“When it comes into conflict, my first duty will be with ensuring that that independence is given paramount importance and upheld,” he added.
Wharton said he would explain his disagreements with government policy, should they arise, with ministers privately. “If you can’t find resolution by appropriate and informal engagement, then I’m not afraid of media. I’ve had a fair share of it in my time in politics in the past,” he explained. “I can assure you that I will be independent and open and say what I think when issues arise. And if that brings me into conflict with the government, so be it.”
The commissioner for public appointments Peter Riddell criticised the government for “packing” the panel to oversee the appointment of the next chair of the Office for Students (OfS) with political allies of the Conservative Party.
Full text of the letter:
I am writing to you following the appointment of the Prime Minister’s former campaign manager, the Conservative Peer James Wharton, Baron Warton of Yarn, as Chair of the Office for Students (“OfS”), the independent regulator for the higher education sector.
It seems to me that Baron Wharton has none of the statutory qualifications for this post, and both the higher education sector and the wider public will be deeply concerned that this is simply another example of cronyism, which undermines trust in public life at a time when it is needed most. This will only be made worse by Baron Wharton’s decision to keep the Conservative whip, bringing into question his ability to make independent decisions.
At a time when it is vitally important for the public to have confidence in government appointments, it is extremely disappointing that they continue to appoint those with close ties to the Conservative party to public jobs without the necessary experience or credentials.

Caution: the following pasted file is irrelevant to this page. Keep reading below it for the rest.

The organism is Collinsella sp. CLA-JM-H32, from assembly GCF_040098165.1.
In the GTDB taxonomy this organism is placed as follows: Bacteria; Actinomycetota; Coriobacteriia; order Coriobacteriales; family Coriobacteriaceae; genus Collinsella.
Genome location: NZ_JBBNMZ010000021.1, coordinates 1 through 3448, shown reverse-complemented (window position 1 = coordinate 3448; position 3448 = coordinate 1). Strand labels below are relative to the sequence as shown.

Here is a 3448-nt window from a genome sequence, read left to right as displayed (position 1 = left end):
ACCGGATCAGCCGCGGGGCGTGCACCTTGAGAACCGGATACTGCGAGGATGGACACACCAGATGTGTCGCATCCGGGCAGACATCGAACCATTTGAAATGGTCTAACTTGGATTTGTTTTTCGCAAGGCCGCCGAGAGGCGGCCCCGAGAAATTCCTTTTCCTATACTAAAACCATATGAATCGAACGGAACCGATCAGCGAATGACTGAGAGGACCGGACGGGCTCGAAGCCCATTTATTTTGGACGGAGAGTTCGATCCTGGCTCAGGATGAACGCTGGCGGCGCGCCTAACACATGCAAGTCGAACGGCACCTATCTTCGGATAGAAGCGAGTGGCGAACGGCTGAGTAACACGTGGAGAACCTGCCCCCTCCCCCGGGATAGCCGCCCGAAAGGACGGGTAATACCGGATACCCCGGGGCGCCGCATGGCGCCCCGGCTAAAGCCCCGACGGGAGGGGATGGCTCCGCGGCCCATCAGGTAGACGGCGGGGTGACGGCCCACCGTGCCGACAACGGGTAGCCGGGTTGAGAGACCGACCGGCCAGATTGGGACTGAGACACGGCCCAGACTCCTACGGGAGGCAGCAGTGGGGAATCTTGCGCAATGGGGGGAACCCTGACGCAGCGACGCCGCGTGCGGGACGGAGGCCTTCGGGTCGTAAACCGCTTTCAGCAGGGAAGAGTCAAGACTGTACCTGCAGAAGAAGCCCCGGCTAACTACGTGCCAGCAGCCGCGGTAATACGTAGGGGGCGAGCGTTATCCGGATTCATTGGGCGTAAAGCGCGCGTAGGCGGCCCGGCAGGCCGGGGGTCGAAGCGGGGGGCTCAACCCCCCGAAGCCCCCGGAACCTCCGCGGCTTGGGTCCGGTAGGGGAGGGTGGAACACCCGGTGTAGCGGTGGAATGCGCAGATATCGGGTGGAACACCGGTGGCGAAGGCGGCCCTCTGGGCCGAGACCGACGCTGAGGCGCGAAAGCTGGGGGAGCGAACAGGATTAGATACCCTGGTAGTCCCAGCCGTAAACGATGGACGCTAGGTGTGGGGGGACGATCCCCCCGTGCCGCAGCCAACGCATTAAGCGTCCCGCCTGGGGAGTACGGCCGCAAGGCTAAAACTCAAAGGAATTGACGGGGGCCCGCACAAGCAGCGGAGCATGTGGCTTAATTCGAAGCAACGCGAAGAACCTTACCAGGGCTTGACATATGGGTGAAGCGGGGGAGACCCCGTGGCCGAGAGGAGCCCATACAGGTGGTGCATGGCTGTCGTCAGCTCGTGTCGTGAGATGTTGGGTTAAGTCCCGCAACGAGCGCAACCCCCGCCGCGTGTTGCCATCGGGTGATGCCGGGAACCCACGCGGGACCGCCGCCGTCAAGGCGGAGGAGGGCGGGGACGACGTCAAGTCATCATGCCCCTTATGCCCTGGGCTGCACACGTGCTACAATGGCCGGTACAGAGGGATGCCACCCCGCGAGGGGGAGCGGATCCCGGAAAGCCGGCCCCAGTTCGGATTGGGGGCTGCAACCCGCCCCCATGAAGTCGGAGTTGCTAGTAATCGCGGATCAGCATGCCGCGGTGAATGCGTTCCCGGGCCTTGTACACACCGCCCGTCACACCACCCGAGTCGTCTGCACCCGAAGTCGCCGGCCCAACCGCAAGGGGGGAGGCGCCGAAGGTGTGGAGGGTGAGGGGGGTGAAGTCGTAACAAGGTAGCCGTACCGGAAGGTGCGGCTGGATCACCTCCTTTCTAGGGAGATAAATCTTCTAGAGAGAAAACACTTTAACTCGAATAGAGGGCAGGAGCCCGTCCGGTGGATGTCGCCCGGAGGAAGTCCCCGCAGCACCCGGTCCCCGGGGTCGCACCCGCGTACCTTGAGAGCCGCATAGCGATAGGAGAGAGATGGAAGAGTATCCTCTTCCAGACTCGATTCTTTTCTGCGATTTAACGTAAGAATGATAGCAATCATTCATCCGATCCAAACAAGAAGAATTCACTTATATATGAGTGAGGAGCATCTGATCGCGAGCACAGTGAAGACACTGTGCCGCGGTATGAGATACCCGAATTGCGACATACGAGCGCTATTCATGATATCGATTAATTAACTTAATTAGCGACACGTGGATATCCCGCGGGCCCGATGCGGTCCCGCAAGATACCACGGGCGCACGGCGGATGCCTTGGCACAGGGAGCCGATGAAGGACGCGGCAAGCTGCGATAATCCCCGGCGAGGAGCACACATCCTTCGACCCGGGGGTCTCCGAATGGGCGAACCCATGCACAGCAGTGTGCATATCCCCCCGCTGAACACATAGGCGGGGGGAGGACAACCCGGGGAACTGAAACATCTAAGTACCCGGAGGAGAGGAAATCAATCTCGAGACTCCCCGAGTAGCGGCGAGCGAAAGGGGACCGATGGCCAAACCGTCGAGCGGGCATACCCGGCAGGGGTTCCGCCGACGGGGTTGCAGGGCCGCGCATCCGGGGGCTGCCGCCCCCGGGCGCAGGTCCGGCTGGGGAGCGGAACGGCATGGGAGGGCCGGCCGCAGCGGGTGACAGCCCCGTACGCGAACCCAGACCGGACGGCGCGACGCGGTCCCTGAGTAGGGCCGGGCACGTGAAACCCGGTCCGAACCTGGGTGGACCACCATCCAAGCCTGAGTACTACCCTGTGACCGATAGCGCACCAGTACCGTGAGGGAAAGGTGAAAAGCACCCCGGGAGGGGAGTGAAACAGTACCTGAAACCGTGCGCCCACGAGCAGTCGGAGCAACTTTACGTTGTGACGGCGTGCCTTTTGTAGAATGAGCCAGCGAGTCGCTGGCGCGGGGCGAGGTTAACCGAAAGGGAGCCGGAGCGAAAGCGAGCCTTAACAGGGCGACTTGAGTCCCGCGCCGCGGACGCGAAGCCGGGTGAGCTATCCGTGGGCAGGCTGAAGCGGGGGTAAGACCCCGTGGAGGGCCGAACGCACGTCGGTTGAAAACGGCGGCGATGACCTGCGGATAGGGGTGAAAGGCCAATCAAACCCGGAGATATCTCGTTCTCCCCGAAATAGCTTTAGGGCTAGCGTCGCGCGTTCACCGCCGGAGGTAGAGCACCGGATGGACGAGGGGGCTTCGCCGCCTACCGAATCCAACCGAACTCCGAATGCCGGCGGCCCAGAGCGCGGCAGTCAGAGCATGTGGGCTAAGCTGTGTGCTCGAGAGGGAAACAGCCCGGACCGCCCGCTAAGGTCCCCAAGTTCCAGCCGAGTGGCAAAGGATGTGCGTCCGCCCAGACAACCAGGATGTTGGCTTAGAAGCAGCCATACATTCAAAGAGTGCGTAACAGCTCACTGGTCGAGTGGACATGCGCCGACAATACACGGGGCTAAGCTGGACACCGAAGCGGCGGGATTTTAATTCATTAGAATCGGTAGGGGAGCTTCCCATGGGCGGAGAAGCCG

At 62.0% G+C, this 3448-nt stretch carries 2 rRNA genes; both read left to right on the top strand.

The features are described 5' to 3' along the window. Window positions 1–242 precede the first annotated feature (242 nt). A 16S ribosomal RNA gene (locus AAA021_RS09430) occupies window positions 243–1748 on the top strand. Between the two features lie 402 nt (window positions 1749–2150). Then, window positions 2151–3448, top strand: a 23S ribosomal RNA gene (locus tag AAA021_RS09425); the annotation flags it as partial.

In this case, it is particularly alarming that this appointment is being made during a pandemic in which students have been forgotten by this Government and are being denied a full university experience, yet Baron Wharton admits he has no direct experience in higher education.
Gavin Williamson and Boris Johnson must be up front about how this role was appointed and what measures have been put in place to avoid any real or perceived conflict of interest.
I have a number of questions therefore that I hope you will be able to investigate.
In particular, you will be aware that the Higher Education and Research Act sets out clear criteria that should be considered when appointing members of the OfS, including the chair. In what ways does Baron Wharton meet these criteria?
What experience does he have of either promoting the interests of students, providing higher education, or employing the graduates of higher education courses in a range of disciplines? More generally, what experience does he have of a broad range of higher education?
What experience does he have of promoting choices for consumers and service users in other sectors, other than encouraging a choice of candidates for the position of Leader of the Conservative Party?
What experience does he have of creating, implementing, or managing a regulatory system in any sector or industry?
What experience does he have of managing the financial affairs of an organisation?
Is continuing to take the Conservative whip while in post consistent with the seven principles of public life, particularly his ability to make objective decisions?
Would it not be appropriate for Mr Wharton to resign the whip with immediate effect upon starting the post?
I look forward to your urgent response
Kate Green, shadow education secretary